- Qualities and traits of a mentor, albeit an extraordinary one
- Anecdotal results
- Impact of one program and one mentor
- Power of PR, i.e., telling a story, to recruit new mentors and funders
- Initiative to turn an honor into extra publicity for the mentoring program
Claremore School volunteer named Mentor of the Year Nonprofit group seeks more people to help kids
Claremore High School student Devon Brown (left) talks with mentor Agustin Ramirez while other students and mentors meet Wednesday in a commons area of the school. MICHAEL WYKE/Tulsa World
Posted: Tuesday, February 18, 2014 12:00 am /Updated: 9:35 am, Tue Feb 18, 2014.
By GINNIE GRAHAM World Staff Writer
CLAREMORE - It wasn't even two years ago that Ernesto Murillo-Solis arrived at Claremore High School unable to speak English.
The high school junior had academic promise but no access to the English-language learning programs he needed.
Then he was paired with Agustin "Gus" Ramirez through the Volunteers for Youth program in Rogers County.
It has been transformational.
"This is how I get everything," Murillo-Solis said. "(Ramirez) knows Spanish, so that helps. I want to learn everything as much as I can."
Ramirez has become a mega-volunteer, creating a language curriculum to teach five Spanish-speaking students and serving as a mentor to six other students.
He travels to three towns in Rogers County weekly to meet with the youths.
"I retired and have all the time in the world," he said. "The real heroes are the mentors who work 40-to 50 hours a week and still give an hour for a kid. They are the ones in the trenches."
Ramirez's humility along with his enthusiasm, energy, dependability and dedication was what led the nonprofit organization to honor him as its Mentor of the Year.
Ramirez said the award belongs to the students.
"As mentors, we are here to complement the parents," he said. "Every kid has worth. As a mentor, you try to cultivate that and give them an opportunity to become a successful person."
Filling a need
Ramirez, 67, is a Vietnam War veteran who grew up in El Paso, Texas, the son of a janitor and a stay-at-home mother.
"My father was the smartest janitor I ever knew," he said. "My dad was humble and intelligent." After the military, Ramirez worked in marketing and communications management for different companies often using his dual-language skills.
Rogers County does not have the large Spanish-speaking population of some Tulsa neighborhoods or some rural towns with large numbers of migrant workers. But it is enough to create a need for children of immigrants struggling to learn English.
After Ramirez started mentoring with Volunteers for Youth, he saw this gap and created the program. He has a folder for each of his Spanish-speaking students to track unfamiliar phrases and to review lessons. It has an Aztec calendar on the front with the title "From My World to Our World."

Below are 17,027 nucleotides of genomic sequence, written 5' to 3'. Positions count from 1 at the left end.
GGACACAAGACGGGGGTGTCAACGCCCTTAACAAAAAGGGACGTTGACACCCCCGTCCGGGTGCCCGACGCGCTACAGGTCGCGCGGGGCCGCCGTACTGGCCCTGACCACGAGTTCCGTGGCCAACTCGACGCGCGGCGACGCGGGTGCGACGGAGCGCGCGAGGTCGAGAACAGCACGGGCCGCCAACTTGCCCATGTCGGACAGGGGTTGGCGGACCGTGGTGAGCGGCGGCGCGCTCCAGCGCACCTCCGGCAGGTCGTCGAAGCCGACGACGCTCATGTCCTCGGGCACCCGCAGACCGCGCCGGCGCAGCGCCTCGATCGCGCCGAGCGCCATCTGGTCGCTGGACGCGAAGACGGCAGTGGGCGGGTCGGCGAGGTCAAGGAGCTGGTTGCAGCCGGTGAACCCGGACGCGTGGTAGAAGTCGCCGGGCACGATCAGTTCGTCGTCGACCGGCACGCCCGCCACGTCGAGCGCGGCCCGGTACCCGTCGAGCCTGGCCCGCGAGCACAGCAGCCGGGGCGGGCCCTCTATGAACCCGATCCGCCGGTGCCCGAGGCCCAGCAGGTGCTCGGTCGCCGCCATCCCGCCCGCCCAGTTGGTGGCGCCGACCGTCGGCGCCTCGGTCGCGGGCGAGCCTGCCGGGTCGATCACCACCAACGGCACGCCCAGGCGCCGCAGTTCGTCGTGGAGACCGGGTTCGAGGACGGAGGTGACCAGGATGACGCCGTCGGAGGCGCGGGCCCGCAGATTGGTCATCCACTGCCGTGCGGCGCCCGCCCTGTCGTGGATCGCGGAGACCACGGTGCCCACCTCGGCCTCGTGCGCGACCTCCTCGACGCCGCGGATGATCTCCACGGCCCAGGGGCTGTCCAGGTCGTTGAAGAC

"That is on purpose to make them feel inclusion," Ramirez said. "It's our world. I'm not isolated. Your new world is here."
Each night, Murillo-Solis spends about an hour on his English skills in addition to attending school full time, playing athletics and working a part-time job at a fast-food restaurant.
"I want to go to college and study business," he said. "My accent is the hardest thing for me right now." Ramirez cannot brag enough on his students.
"I don't have to talk work ethic to these guys," he said. "I tell them to never view their inability to master the language as a crutch but as an opportunity. People who speak two languages can communicate with twice as many people."
Volunteers for Youth started in 1999 in Rogers County with a one-on-one mentoring program. During the last school year, 287 students were matched, and a waiting list of between seven and 10 is ongoing.
The nonprofit organization added the after-school program for middle school students called BLAST in 2006, a second-chance program for first-time juvenile offenders in 2008, and an academy for students on long-term suspension last year.
In total, 574 youths were served through the programs.
"We tell mentors that relationship-building is first," said Mendy Stone, the executive director. "It is about teaching life lessons they may not be getting. Once they establish that, everything else will fall into place."
Mentors meet students at the school once a week for an hour during the school year just to talk. Some may walk around campus, shoot basketballs in the gym, or meet in the cafeteria or commons area. The largest need for mentors is at the middle school level.
"They are at a tender age," said Bill Adams, assistant principal of Claremore Will Rogers Junior School.
Some students need consistent people in their lives who are not authority figures such as parents, teachers and administrators.
"This gives me another inroad to the family and opens up an avenue for conversation," Adams said. "We need the mentors. We need outstanding people in the community to step up. Anytime we can get mentors into our school, they are welcome."